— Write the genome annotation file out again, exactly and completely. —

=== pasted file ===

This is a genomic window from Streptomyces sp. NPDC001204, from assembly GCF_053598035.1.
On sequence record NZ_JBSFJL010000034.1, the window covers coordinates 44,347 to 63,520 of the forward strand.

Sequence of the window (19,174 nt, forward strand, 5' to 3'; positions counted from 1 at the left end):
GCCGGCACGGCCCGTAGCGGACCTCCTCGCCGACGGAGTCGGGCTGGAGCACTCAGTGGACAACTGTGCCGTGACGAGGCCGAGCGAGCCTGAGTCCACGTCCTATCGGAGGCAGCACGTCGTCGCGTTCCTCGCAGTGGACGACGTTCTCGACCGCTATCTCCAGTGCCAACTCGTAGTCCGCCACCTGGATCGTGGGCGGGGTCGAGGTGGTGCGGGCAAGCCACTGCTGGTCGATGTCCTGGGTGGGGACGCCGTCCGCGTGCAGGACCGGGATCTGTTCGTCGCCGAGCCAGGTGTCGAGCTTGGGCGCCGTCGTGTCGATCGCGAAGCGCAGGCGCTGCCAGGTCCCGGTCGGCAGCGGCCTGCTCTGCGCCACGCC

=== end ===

This is a genomic window from Streptomyces sp. NPDC001204, from assembly GCF_053598035.1.
On sequence record NZ_JBSFJL010000034.1, the window covers coordinates 44,347 to 63,520 of the forward strand.

Sequence of the window (19,174 nt, forward strand, 5' to 3'; positions counted from 1 at the left end):
GCCGGCACGGCCCGTAGCGGACCTCCTCGCCGACGGAGTCGGGCTGGAGCACTCAGTGGACAACTGTGCCGTGACGAGGCCGAGCGAGCCTGAGTCCACGTCCTATCGGAGGCAGCACGTCGTCGCGTTCCTCGCAGTGGACGACGTTCTCGACCGCTATCTCCAGTGCCAACTCGTAGTCCGCCACCTGGATCGTGGGCGGGGTCGAGGTGGTGCGGGCAAGCCACTGCTGGTCGATGTCCTGGGTGGGGACGCCGTCCGCGTGCAGGACCGGGATCTGTTCGTCGCCGAGCCAGGTGTCGAGCTTGGGCGCCGTCGTGTCGATCGCGAAGCGCAGGCGCTGCCAGGTCCCGGTCGGCAGCGGCCTGCTCTGCGCCACGCC